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Trump Keeps Insulting Deceased McCain — And Lies About Helping Veterans

On Wednesday, President Donald Trump continued his bizarre vendetta against Vietnam War hero and former Sen. John McCain (R-AZ), despite the fact that he has been dead for seven months. He even went so far as to complain that McCain  who, again, is deceased  did not thank him for helping him get a proper funeral.

But amazingly, complaining that a dead man didn’t thank him might be only Trump’s second most ridiculous attack on McCain this week. He also trashed McCain for supposedly failing to deliver for veterans in the Senate — as opposed to Trump, who boasted about his claim that he created the Veterans Choice Program, which allows veterans to use their health benefits at community providers rather than V.A. hospitals.

“McCain didn’t get the job done for our great vets and the V.A., and they know it,” saidTrump during a visit to an Army tank factory in Lima, Ohio. That’s why, when I had my dispute with him, I had such incredible support from the vets and from the military. The vets were on my side because I got the job done. I got Choice … for many decades, they couldn’t get it done. It was never done. I got it five months ago. I got it done  Choice. Instead of waiting in line  a vet fought for us, fought in these tanks, fought for us.”

This lie, which Trump has told repeatedly, is completely brazen for two reasons. First, Trump did not create the Veterans Choice Program  he just signed a law last year that would streamline the V.A.’s Community Care Program. The Veterans Choice Program itself was created in 2014 as part of the Veterans Access, Choice and Accountability Act, and signed into law by President Barack Obama. And second, the chief Republican sponsor of that bill in the Senate was … John McCain!

So in other words, Trump is falsely taking credit for creating a veterans program that was actually created by John McCain — and then citing his nonexistent role in creating that program as evidence of how much better he is for veterans than John McCain.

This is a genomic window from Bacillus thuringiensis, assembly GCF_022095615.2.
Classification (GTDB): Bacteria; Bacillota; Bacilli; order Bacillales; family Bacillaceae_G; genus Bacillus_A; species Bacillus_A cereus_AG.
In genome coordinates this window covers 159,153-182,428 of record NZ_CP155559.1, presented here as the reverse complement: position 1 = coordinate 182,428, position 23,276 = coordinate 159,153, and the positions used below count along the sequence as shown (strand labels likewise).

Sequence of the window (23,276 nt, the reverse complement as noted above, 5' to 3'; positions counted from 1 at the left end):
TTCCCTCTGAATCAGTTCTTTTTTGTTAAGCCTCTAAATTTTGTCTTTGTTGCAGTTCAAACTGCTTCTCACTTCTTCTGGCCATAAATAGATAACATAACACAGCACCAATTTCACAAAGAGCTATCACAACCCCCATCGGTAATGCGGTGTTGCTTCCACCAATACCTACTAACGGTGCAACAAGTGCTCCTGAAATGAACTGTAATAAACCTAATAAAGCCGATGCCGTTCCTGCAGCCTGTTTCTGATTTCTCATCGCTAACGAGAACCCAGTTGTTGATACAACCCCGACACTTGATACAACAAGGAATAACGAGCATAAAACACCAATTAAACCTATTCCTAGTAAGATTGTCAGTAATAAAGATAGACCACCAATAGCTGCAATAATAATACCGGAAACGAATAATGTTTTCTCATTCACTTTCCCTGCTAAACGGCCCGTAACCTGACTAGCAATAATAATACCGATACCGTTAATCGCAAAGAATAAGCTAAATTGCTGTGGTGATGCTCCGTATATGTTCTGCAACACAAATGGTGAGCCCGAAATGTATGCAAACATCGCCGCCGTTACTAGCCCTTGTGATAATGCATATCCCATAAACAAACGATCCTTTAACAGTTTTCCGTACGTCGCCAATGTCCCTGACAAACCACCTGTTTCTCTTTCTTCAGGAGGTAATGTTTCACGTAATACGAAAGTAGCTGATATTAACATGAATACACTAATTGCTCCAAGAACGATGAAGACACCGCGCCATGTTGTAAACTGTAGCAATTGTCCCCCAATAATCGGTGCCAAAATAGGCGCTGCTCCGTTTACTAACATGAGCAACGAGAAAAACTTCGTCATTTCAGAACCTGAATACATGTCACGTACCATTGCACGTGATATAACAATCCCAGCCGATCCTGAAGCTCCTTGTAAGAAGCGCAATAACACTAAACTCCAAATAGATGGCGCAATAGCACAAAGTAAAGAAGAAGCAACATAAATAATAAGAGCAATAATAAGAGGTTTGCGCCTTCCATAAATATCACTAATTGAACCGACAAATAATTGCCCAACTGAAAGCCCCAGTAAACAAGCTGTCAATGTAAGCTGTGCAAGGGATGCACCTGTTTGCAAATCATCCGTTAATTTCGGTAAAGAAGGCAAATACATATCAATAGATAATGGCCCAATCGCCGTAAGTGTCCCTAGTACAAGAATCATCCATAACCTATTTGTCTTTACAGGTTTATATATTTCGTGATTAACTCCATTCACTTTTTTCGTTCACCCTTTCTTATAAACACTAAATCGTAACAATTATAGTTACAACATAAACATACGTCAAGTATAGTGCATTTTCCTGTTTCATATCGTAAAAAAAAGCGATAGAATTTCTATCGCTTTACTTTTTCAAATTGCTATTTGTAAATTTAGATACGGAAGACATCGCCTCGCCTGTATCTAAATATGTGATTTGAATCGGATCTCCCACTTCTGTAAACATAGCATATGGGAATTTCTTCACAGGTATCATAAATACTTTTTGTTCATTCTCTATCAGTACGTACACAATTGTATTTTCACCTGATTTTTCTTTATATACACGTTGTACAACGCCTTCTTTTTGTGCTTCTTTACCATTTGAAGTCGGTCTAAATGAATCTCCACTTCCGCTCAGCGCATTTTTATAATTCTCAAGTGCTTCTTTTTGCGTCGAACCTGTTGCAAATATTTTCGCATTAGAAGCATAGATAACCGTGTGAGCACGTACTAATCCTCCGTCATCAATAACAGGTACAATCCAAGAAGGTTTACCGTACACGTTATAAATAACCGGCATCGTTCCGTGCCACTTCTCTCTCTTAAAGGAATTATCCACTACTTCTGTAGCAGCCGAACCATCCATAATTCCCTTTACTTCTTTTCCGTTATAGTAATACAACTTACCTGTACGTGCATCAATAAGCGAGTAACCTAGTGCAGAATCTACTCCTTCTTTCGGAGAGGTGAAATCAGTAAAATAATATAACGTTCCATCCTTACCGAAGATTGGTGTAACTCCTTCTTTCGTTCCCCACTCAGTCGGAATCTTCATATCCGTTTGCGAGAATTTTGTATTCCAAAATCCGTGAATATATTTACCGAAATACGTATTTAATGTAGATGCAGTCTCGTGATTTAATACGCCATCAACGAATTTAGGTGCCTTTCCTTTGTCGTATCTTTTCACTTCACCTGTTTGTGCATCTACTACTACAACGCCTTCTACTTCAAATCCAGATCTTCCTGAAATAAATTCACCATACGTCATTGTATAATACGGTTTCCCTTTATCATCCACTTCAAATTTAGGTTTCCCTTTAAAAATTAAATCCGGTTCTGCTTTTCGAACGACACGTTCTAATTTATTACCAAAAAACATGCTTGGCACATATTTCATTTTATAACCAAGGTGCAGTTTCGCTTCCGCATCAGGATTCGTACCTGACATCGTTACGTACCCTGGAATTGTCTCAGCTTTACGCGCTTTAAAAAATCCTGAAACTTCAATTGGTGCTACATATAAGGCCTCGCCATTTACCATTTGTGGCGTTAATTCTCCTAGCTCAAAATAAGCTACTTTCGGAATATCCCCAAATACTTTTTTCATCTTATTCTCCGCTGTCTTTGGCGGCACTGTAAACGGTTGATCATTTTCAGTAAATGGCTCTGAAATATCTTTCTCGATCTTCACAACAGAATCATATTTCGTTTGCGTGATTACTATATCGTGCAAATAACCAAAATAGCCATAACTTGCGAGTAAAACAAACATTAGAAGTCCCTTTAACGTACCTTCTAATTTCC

Even Daniel Dale of the Toronto Star, who has perhaps covered Trump’s speeches and documented his falsehoods more than any other journalist, was gobsmacked at the audacity of Trump’s lie:

Trump and McCain feuded for many years, with Trump claiming that McCain wasn’t really a war hero just because he was captured in Vietnam, and McCain criticizing the president’s fitness for office and casting a deciding vote against Trump’s health care repeal agenda in the Senate.

But any reasonable person would have let these petty grudges go — especially after McCain’s passing. The fact that Trump cannot, and even now insists on telling vicious lies about McCain to anyone who will listen, is a national embarrassment.

Congress Pressing Probe Of Mar-A-Lago Influence Peddling

The House Veterans’ Affairs Committee is broadening its investigation into the growing scandalaround wealthy members of Trump’s Mar-a-Lago resort who have exerted undue influence on American veterans policy, despite having no official government position and no experience with veterans issues.

Until recently, the scandal centered around three Mar-a-Lago members in particular — but a recent report from ProPublica offered evidence that the problem was even more widespread.

That’s why Rep. Mark Takano (D-CA), chair of the Veterans’ Affairs Committee, sent a letter late last week to the Department of Veterans Affairs demanding to know just how deep the corruption goes.